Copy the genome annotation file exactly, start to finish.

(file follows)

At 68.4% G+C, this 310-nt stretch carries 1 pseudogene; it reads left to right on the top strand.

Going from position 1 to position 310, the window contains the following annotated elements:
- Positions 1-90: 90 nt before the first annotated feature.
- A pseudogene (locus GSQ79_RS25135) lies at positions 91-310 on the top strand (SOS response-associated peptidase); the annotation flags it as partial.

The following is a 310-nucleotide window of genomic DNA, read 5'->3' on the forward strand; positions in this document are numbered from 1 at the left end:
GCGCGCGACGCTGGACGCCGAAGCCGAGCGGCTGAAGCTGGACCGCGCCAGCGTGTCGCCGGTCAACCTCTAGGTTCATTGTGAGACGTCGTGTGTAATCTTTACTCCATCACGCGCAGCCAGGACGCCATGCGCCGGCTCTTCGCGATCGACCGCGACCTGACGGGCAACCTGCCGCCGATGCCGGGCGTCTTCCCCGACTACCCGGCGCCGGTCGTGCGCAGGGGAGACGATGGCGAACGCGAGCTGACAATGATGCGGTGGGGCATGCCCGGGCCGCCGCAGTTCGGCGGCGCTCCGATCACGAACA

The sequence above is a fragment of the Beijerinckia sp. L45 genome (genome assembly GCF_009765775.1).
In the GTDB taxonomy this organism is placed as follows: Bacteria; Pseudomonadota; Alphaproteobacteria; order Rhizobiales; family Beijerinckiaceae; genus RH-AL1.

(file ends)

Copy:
At 68.4% G+C, this 310-nt stretch carries 1 pseudogene; it reads left to right on the top strand.

Going from position 1 to position 310, the window contains the following annotated elements:
- Positions 1-90: 90 nt before the first annotated feature.
- A pseudogene (locus GSQ79_RS25135) lies at positions 91-310 on the top strand (SOS response-associated peptidase); the annotation flags it as partial.

The following is a 310-nucleotide window of genomic DNA, read 5'->3' on the forward strand; positions in this document are numbered from 1 at the left end:
GCGCGCGACGCTGGACGCCGAAGCCGAGCGGCTGAAGCTGGACCGCGCCAGCGTGTCGCCGGTCAACCTCTAGGTTCATTGTGAGACGTCGTGTGTAATCTTTACTCCATCACGCGCAGCCAGGACGCCATGCGCCGGCTCTTCGCGATCGACCGCGACCTGACGGGCAACCTGCCGCCGATGCCGGGCGTCTTCCCCGACTACCCGGCGCCGGTCGTGCGCAGGGGAGACGATGGCGAACGCGAGCTGACAATGATGCGGTGGGGCATGCCCGGGCCGCCGCAGTTCGGCGGCGCTCCGATCACGAACA

The sequence above is a fragment of the Beijerinckia sp. L45 genome (genome assembly GCF_009765775.1).
In the GTDB taxonomy this organism is placed as follows: Bacteria; Pseudomonadota; Alphaproteobacteria; order Rhizobiales; family Beijerinckiaceae; genus RH-AL1.